Dynamics. We all know the markings: pp, p, mp, mf, f, ff. As young musicians we are taught that pp means to play at the softest level while ff means to play at the loudest, along with all the levels in between. It wasn’t until I was into my late 20’s that I realized, most of the time, dynamic markings had very little to do with volume.
Whether you’re a wind player in a band or a string player in an orchestra, you know when you see the back of a conductor’s hand it means to give more volume and when you see a conductor’s palm it means to give less volume. I know brass players affectionately refer to the latter as “the hand”. As a clarinetist, I performed in a band every year from 4th grade all the way through the second year of my masters. The clarinet section is normally the largest section in a band. Balancing and blending with the section is extremely important, especially when playing in the high register. After years of being told by my band directors to exaggerate the dynamics (make the piano’s softer and the forte’s louder), I adopted a very rigid mindset when it came to dynamic markings.
When playing a solo such as a sonata or concerto, a chamber work, or even a solo in a large ensemble, you must look at dynamic markings in a different light. When confronted with any dynamic marking, consider how you are playing the notes, instead of how loud you are playing them. Younger musicians often struggle with piano. I coach my students to refrain from looking at a piano marking as a restriction or ceiling on their interpretation. You can do anything in piano that you can do in forte as long as it’s done with a “piano quality”. Here are some things to think about when playing piano other than playing soft:
- Consider the manner in which you attack a note. Create a more gentle start to the sound.
- How is the note released? Be more attentive to how you taper and release the sound.
- Check your fingering. As clarinetists we drop our fingers onto the open tone holes of the instrument. One of my teachers came up with the phrase “forte fingers.” In forte passages we use forte fingers which means we can be more aggressive with our fingering technique. In piano passages we have to be much more careful and attentive to how we drop our fingers. I make sure all of my students understand how a delicate finger drop can go a long way towards creating a piano quality much more than just playing softly can.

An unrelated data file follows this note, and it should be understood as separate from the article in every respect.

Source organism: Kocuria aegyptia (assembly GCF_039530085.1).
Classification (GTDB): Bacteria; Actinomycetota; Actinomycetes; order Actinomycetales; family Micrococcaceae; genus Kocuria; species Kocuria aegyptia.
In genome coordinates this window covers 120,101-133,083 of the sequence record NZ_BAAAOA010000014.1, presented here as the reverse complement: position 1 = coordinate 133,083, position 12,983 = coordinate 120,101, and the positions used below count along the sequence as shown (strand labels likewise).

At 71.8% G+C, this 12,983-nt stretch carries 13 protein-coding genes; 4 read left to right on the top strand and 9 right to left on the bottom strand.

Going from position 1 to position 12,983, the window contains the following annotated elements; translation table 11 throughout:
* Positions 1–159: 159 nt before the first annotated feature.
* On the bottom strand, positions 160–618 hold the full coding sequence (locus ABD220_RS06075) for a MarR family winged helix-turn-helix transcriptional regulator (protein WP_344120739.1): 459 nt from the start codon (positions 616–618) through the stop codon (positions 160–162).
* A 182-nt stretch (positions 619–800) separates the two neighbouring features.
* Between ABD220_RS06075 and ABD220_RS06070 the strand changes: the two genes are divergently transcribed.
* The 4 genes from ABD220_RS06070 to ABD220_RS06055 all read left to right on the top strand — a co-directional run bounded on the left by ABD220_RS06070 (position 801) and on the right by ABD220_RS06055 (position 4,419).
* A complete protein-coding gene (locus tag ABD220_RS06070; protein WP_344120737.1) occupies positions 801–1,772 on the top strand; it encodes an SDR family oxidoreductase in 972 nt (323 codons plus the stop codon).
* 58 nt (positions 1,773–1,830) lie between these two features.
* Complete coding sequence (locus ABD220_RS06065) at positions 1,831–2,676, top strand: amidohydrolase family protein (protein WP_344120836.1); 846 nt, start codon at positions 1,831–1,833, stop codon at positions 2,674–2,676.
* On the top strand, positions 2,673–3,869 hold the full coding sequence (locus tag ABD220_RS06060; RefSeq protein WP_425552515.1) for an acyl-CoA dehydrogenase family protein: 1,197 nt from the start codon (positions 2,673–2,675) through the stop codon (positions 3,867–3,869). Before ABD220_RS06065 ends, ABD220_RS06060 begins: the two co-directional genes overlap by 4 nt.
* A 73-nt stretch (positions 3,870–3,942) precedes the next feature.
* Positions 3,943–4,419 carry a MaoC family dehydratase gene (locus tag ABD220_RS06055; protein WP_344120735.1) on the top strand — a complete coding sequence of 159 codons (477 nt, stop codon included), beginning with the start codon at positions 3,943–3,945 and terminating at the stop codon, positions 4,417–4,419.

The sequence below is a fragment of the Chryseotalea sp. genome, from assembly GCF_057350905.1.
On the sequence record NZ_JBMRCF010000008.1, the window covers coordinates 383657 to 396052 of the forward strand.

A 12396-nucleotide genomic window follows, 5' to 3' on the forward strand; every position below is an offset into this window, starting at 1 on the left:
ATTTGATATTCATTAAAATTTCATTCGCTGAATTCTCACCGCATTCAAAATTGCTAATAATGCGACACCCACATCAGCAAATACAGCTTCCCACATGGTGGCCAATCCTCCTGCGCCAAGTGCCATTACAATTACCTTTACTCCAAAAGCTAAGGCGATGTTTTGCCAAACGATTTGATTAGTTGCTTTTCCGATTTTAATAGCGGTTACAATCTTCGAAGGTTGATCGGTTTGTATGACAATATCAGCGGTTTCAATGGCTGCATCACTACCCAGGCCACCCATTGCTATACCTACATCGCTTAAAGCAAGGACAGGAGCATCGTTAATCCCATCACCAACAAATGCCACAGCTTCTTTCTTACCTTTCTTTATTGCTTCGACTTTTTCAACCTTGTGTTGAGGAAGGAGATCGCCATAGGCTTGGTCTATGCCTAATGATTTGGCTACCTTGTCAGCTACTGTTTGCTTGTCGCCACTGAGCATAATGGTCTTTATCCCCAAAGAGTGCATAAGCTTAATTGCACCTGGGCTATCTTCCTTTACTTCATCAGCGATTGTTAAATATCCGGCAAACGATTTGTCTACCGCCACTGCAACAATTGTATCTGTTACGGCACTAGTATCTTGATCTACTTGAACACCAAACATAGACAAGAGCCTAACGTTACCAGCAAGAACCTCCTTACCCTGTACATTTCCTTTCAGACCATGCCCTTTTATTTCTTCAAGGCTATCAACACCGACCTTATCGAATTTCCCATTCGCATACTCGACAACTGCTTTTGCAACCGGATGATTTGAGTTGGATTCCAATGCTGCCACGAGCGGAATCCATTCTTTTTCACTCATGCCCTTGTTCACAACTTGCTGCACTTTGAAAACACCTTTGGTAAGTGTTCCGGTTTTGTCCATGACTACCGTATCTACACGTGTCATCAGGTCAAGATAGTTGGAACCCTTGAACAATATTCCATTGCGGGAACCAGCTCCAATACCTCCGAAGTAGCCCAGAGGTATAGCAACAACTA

- Piano does not mean boring. Attention to the direction and curvature of the phrasing is just as important in piano as it is in forte.
- Imagine you’re playing forte. A conductor of mine once told me, “Whenever you play piano, think forte.” This was great advice. Sometimes when confronted with a piano marking we tend to shrink back in our chair, shut down our air support or play with timidity. Steps 1-4 are more easily controlled when playing with the intensity one often uses in forte.
Band directors often chastise soloists in their bands with the quip, “A solo does not mean to play so low it can‘t be heard.” Younger musicians often play too softly during solos marked piano. This is completely understandable considering most of the time students are told to blend and balance their tone and volume with the rest of their section. If students are taught early in their instruction that solo dynamics are entirely different than ensemble dynamics, it will go a long way towards their advancement as confident performers.
I’ve arrived at the point where I no longer have a fixed response to dynamic markings. Every piece of music is different. Forte in one piece can sound completely different than forte in another. I challenge myself to experiment with the various qualities that dynamic markings imply aside from volume. When you next encounter a “p” or an “f” in a piece, I encourage you stop thinking of how loud you are playing and instead start thinking of how are you are playing.
By Joe Pinto, Clarinet Instructor at Hunterdon Academy of the Arts